All of these distinctly different elements held together and sustained by that formless web of Pure Consciousness (God) – whichs eternally emits the essential oil of love. And in THAT, I’ve lost myself, in the SELF, in God, that brilliant presence dancing all creation. I’ve lost the nausea, the pain, my entire sense of self, too. Disappeared. Gone – until I think again.

Soledad, a 25-year hospice veteran Certified Nurse Assistant, has come for the first time. She’s a real business professional and true to her hispanic roots, brings an incredible work ethic and grace. She does the dirty work no one else wants to do: (like fieldworkers, landscape maintenance, dishwashers, maids and garbage men). Hispanics are the true native peoples of California. I am in awe of this culture of people that has been threatened, displaced, condemned and ridiculed since the outset of caucasian ‘civilization‘ — I use the word loosely. The White race, the caucasian peoples, have treated hispanic and latinos so poorly. Yet, these people retain their dignity despite all manner of hardship.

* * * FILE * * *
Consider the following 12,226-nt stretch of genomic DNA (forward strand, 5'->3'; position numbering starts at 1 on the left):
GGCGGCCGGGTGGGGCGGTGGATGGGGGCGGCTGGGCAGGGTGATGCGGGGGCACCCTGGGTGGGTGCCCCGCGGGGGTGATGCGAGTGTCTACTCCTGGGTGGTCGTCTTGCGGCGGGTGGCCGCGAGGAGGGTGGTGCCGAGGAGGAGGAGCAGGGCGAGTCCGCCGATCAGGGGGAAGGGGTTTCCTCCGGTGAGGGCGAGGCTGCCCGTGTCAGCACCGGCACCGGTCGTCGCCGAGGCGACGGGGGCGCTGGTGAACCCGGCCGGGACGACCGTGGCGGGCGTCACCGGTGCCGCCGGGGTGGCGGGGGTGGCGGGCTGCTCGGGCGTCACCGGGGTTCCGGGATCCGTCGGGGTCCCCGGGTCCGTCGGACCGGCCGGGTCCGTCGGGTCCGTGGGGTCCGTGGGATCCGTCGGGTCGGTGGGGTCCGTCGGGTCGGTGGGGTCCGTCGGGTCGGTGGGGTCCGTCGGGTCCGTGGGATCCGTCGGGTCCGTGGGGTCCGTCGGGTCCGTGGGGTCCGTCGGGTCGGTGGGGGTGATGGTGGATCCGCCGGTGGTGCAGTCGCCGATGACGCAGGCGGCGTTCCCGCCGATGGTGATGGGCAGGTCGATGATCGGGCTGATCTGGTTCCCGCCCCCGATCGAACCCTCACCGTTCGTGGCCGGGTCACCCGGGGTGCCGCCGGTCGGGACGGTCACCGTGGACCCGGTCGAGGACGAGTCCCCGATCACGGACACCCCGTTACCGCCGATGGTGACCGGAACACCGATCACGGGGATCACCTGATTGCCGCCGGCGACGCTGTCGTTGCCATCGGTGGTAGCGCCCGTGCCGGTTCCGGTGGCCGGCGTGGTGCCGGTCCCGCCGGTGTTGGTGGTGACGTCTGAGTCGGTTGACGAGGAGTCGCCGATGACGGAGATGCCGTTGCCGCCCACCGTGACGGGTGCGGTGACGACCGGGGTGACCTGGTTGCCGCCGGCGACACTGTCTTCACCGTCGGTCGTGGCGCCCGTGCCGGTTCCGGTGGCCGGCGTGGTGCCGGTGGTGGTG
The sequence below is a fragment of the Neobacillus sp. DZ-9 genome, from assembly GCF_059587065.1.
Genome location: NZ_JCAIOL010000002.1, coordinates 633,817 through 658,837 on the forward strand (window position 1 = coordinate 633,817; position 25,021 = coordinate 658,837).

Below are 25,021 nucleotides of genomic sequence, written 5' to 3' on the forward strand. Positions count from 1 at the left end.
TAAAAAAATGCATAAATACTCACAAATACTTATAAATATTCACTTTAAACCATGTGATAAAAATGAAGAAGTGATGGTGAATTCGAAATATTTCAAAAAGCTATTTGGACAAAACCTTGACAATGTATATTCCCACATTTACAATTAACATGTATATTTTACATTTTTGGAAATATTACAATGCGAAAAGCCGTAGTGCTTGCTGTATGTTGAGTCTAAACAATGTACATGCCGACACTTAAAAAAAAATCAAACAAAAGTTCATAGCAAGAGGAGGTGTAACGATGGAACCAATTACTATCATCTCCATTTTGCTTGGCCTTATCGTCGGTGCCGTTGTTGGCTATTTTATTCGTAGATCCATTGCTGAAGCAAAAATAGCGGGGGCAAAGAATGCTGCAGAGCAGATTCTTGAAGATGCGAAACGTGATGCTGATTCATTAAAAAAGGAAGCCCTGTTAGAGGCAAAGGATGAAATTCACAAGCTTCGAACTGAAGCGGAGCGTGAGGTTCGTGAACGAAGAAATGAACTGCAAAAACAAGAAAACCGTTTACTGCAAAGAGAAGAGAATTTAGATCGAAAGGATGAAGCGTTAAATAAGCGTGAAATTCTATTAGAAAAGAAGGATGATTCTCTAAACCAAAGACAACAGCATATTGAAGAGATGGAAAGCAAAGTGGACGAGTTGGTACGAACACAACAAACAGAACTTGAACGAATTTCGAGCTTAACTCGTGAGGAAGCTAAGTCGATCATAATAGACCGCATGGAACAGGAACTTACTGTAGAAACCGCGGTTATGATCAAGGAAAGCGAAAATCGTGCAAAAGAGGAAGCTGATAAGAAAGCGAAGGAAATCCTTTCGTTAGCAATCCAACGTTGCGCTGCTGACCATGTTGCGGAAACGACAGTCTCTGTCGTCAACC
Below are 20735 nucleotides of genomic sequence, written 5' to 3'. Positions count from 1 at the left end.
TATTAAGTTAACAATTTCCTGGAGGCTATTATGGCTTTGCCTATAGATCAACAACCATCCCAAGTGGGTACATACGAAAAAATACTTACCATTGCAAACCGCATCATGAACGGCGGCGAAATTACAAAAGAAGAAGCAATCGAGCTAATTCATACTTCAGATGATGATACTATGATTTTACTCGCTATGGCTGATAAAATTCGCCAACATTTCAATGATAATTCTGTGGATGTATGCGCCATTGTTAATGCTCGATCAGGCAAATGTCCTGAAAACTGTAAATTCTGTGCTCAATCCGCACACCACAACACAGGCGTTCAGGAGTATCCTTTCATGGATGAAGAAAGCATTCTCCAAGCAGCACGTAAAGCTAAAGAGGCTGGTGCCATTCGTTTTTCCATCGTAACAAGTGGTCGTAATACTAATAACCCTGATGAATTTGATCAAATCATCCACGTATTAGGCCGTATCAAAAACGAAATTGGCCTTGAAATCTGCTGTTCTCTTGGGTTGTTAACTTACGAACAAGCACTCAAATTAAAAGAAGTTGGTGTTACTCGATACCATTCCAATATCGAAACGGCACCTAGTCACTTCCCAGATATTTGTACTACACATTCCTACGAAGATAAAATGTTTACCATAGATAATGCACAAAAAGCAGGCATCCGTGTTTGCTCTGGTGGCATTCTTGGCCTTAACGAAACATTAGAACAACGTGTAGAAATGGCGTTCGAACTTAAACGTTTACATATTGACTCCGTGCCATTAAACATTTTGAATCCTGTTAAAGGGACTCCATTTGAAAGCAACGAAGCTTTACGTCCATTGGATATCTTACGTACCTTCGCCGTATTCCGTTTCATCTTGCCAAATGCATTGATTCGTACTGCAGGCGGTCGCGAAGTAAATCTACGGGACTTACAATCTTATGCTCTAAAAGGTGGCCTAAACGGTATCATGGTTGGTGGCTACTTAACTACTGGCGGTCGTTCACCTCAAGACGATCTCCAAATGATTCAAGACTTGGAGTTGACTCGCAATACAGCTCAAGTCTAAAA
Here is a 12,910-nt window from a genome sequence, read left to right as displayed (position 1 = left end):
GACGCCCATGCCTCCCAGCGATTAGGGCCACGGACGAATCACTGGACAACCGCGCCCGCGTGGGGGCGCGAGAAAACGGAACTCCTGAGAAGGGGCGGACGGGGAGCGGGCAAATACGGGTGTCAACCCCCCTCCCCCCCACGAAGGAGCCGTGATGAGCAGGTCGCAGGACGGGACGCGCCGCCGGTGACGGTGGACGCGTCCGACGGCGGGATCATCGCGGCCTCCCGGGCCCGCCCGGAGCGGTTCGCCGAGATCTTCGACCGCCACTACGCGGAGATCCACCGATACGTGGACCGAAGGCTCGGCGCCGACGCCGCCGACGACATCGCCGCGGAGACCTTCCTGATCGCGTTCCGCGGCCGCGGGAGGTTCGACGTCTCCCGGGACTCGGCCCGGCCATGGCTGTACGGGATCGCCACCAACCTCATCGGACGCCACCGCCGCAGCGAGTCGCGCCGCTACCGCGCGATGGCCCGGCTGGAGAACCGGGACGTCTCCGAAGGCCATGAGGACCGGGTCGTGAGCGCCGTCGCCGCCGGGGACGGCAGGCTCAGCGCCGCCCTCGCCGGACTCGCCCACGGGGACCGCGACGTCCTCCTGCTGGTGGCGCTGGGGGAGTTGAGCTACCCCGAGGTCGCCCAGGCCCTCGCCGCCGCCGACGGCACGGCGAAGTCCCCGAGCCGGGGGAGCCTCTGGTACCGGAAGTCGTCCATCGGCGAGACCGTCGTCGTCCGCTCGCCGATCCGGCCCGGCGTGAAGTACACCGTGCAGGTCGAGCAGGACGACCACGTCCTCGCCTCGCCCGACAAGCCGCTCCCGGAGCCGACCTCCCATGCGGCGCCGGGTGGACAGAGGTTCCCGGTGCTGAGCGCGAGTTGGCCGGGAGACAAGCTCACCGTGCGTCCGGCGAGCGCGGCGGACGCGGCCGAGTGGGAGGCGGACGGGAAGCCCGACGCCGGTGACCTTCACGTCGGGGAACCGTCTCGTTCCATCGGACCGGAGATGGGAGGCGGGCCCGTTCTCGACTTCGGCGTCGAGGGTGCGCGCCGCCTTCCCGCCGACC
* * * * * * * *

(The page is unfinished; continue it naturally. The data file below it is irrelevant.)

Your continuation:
I say with utmost respect, the Hispanic and Latino people are the backbone and pulse beat of California. It’s as if all their children were given a mantra while in the womb: “Serve, work hard, give everything, expect nothing”. And no matter the job title (in hospice it is no different) they do the dirty work, in this case: Diaper change and sponge bath for Terry.

I ask if Soledad needs any help. She declines. Proud, prompt and straight to work she goes, effortlessly maneuvering Terry about- the true nurse that she is.  Soledad calls me at the end of her cleaning routine.

“Can you take one side of the towel…” It is draped under Terry so we can pull-slide him up a couple of feet towards the head side of the bed.

As she leaves, Soledad gushes towards Peggy:

“The lilies; how beautiful!”

“Why don’t you take some. Whatever you need. You know lilies, they always come back!” Peggy replies.